Moving it here was easier. This time I had Adam to do the heavy lifting, and his pickup truck to transport it with. We set it up in front of one of my flower beds, across from the arbor we got married under. Mom was the one who gave me away at our wedding. She walked with me from my back porch steps to the arbor, where Adam was waiting for me. She kissed us both and told us that she loved us. She was as much a mother to Adam as she was to me in our years together, and she was happy to see us getting married.

The bench creaks now. It's no longer honey colored, but has gone dull and weathered. Lichen grows along the wood in a map of green and grey. Sitting here makes me think of that day, dragging the bench over the fences and through the ditch, both of us exhausted but proud of how we'd done it by ourselves despite her health problems and my increasingly bad knees. Everything she could do back then was a victory, a sign that she was still standing despite it all. Her still being alive for my wedding was a miracle. I regret that she will never know any children that Adam and I have, but one day I will sit with them on this bench and tell them about her. How much she meant to me and how much she would have loved them. At some point I'll have to scrape off the lichen and re-finish it so that it lasts long enough for that. The things that were hers are things I feel protective of now, as though through preserving them I can somehow preserve her memory a little better. I know they're just physical objects, that the memories I have in my head are worth far more, but they remind me of her and everything that she faced and overcame. Even something as simple as an old wooden bench holds so many reminders.

Monday, April 27, 2015

Giving a Fuck

When I was growing up, my mother never used swear words. I don't mean "she didn't use swear words in front of us", she really just never swore. It was terribly impolite and unladylike to swear, in her opinion, and so she simply never did. Her version of road rage was remarking "Nice driving, Ace!" if someone did something stupid in traffic.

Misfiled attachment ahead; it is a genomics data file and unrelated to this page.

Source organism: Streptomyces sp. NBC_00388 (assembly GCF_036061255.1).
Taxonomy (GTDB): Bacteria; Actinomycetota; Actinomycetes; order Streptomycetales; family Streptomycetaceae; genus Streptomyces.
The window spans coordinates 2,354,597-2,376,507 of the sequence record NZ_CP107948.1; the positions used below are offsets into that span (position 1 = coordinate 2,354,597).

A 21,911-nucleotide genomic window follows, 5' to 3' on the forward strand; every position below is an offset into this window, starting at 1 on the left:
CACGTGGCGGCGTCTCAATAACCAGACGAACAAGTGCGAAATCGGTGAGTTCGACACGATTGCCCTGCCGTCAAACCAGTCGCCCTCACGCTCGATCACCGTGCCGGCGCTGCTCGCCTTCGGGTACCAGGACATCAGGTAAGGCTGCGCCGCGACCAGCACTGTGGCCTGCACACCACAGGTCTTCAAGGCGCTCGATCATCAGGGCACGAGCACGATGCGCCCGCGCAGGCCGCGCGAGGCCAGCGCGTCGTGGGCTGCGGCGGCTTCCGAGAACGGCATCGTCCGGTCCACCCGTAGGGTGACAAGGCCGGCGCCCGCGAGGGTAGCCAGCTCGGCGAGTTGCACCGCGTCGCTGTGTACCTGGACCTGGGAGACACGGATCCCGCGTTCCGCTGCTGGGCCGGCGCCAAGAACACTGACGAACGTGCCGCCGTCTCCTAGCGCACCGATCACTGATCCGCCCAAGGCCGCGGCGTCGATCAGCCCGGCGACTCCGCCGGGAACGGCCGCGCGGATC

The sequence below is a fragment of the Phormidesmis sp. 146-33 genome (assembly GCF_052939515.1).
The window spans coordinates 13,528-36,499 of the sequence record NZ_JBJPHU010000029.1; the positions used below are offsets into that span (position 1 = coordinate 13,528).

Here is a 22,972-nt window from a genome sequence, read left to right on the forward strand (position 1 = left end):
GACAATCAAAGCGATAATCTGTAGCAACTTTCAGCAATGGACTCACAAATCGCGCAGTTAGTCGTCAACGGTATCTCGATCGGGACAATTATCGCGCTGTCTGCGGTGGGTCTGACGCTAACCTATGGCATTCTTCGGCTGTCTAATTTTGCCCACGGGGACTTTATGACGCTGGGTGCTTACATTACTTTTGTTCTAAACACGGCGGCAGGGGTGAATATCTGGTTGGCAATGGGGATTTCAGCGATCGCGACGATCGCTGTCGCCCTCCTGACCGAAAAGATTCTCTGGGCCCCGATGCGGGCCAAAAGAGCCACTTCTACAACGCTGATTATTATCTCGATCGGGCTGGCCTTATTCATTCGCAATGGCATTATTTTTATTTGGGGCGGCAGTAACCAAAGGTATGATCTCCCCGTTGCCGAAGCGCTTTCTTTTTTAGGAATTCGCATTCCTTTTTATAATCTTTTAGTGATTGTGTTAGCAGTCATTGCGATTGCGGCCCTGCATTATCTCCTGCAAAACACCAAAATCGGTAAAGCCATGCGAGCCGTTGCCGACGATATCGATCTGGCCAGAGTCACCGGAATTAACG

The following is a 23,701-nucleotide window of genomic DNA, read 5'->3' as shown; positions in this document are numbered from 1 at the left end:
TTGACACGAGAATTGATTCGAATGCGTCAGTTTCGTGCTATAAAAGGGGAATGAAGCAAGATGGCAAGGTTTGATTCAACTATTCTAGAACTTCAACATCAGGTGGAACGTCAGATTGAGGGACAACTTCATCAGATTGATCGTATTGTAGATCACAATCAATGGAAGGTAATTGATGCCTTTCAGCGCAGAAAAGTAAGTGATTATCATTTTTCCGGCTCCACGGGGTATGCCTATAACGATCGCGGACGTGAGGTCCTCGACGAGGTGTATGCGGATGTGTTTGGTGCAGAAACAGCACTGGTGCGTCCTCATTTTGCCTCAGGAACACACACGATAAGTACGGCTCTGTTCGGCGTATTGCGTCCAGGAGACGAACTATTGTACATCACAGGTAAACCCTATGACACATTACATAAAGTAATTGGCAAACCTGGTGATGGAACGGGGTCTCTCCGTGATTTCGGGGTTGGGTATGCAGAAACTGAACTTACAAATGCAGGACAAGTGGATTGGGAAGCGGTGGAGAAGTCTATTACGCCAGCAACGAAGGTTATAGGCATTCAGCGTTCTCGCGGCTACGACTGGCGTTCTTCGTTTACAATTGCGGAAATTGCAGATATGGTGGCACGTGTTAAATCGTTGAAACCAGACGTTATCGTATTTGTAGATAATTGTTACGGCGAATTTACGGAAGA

When she was 40 and I was 13, she had a mammogram when she switched to a new doctor. She was too young for it, really, but her doctor was also young and fairly fresh out of med school and wanted to be as thorough as possible. She had no family history of breast cancer and hadn't felt any lumps in her breasts, so she wasn't overly concerned until the doctor's office called her a day later and said they'd found something. A biopsy followed and one sunny day in late summer she told me it was cancer. Tiny lumps smaller than a pea were so heavily scattered through her tissue that they had to do a mastectomy. By that point her autoimmune illness was advanced enough that they didn't want to even attempt chemo or any treatment beyond surgery, so we all just had to hope it would be enough.

As you can imagine, it was hard for her. She'd been battling her health problems for over a decade by that point. In addition to the existing health problems, she was dealing with my father having yet another affair. Throwing cancer in on top of everything else was a breaking point, for her. One day she came into the living room, looked at my sister and me and announced "I can say 'fuck' now". Unbeknownst to us she had been practicing swearing. When she'd turn on the water in the bathtub in the mornings, she would swear as the sound of the water hid anything she might be saying from our ears. She finally became comfortable enough with swearing to start doing it openly - and swear she did. It was like our quiet, ladylike mother had been replaced by a foul-mouthed sailor. Her battle with cancer opened a floodgate, and through that gate poured nearly every bad word in the book, rendered in an impeccable British accent. The only words she refused to use were "Motherfucker" and "Cunt", because she felt those were perhaps a bridge too far. Everything else was fair game, though, and her expanded vocabulary was something we eventually got used to.